Why I am no longer an environmentalist

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In the early 1970s, as assistant city engineer in Urbana, where I attended the University of Illinois, I worked on bikeways, sewer systems to minimize pollution, promoting underground power and telephone lines, and other “green” projects. Later, as a university research engineer, I worked on many other environmental, energy and policy issues.

After finishing a masters project in electric generating economics – from nuclear, coal, oil and gas technologies to solar, wind, geothermal, and hydro alternatives – I testified widely as an expert witness against nukes and for alternatives. But I had already learned a very important lesson back in Urbana, and it led ultimately to understanding the central issues of environmental, public health and safety regulation.

One day, Urbana’s curmudgeonly conservative public works director had said to me: “You want bikeways, underground power and phone lines, cable TV, better sewer systems, and all that stuff — well, it’s easy and cheap.”

I was shocked.

“Go find a green field at the edge of town and design all that stuff into a subdivision from the start,” he continued. “But when you plat normal lot sizes, install standard sewers, pave roads, and begin to build, and then decide to add those things, it’s very expensive and problematic.” His point was at once profound and obvious.

Later, I helped stop a number of nuclear units around the country by showing that their plant costs, which dominated nuclear economics, were increasing rapidly and continuously. Experts testifying for utilities conceded that point, but asserted the trend had ended. But neither they nor I had a good explanation of what was causing the increases and thus why they would either stop or continue.

Working at California’s Public Utilities Commission in 1983 on nukes, I toured the Diablo Canyon plant then being completed. While there, I noticed that the building housing the reactor had a lot of beams and other structural elements and seeming junk in the corners and all around, as if thrown in on afterthought. The cause of the mess was the way nuclear regulation was applied during construction.

Regulators approved a conceptual plant design, and then engineers did the actual design as they built the plants over a number of years. Regulators had approved Diablo’s conceptual design based on modest earthquake standards. But as it was being built, they decided that higher seismic standards were required, and they mandated retrofit of structures to the new standards.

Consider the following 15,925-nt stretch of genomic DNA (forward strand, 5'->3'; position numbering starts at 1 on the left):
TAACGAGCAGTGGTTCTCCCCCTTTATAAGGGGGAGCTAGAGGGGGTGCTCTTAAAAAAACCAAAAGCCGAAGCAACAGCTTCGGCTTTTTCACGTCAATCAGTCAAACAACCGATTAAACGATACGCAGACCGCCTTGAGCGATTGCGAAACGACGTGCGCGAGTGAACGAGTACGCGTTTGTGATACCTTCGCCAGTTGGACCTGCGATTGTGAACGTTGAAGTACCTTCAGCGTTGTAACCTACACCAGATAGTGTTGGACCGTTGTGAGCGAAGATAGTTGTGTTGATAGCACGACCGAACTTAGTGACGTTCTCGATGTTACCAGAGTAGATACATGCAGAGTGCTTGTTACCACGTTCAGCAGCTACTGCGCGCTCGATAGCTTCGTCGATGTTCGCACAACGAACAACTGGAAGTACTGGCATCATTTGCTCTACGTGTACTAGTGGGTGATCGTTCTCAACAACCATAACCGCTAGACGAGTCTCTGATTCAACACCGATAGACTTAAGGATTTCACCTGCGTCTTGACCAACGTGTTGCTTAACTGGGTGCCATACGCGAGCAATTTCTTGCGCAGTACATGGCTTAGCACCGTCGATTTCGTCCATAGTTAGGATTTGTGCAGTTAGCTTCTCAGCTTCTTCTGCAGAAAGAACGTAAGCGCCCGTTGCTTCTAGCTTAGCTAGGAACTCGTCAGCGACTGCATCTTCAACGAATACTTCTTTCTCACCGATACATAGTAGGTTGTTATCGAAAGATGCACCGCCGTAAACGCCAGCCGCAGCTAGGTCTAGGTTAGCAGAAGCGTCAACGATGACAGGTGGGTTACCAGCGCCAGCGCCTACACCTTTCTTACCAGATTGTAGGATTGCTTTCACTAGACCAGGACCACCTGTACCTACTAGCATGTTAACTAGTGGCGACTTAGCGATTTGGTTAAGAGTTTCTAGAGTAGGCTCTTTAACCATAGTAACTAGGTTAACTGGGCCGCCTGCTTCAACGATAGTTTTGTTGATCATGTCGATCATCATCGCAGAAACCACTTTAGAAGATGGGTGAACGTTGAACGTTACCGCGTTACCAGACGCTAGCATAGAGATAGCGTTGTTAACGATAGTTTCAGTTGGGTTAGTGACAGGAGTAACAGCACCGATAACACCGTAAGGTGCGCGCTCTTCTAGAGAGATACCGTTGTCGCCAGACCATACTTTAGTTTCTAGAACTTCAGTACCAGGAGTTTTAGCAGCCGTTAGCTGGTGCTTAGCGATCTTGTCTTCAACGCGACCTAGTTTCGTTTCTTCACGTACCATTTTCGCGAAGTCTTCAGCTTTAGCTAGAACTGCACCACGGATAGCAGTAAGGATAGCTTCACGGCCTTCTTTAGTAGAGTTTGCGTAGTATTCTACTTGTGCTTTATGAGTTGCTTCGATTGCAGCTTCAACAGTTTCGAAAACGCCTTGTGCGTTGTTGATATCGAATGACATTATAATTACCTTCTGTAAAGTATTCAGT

As the old public works director said: You can inexpensively design many good features into something if you do so from the start, but when you get the thing mostly built and must retrofit it, that’s expensive and often doesn’t work well. True for subdivisions, true for nukes.

I learned that all U.S. nukes faced the regulatory moving target on many safety, health and environmental fronts, and that retrofit and rework requirements had caused delays and mushrooming costs throughout the industry.

All that raised the question of just what levels of regulation are appropriate, and how far we should push such requirements. That area is where our policies and practices fail even worse. Economists understand that we should raise regulatory requirements as long as the social benefits of each additional measure required exceed its costs – but no further. That is, the basic regulatory principle is social cost-effectiveness, which promotes the overall public interest: namely, maximizing human wellbeing.

This failure of nuclear regulation actually characterizes much public-health, safety and environmental regulation. Essentially, the rule we use is that if a measure is technically feasible, it’s required, no matter how costly. For example, best available control technologies for pollution.

Policy-makers adopt measures to placate environmentalist, alternative-energy and public-health special interests that promote them regardless of how destructive they are to the public interest. When the failure to adhere to the social cost-effectiveness rule is compounded by requiring retrofit, it’s a very expensive combination.

Environmental, public health and safety movements had their genesis in sensible ideas that attracted people like me, such as not letting polluters dump unreasonable “negative externalities” on others. But they long ago metastasized into a religion rampantly promoting policy excess, thereby alienating sensible folks. For the wellbeing of future generations, we must rein in this destructive foolishness.

Ron Knecht is Nevada State controller.


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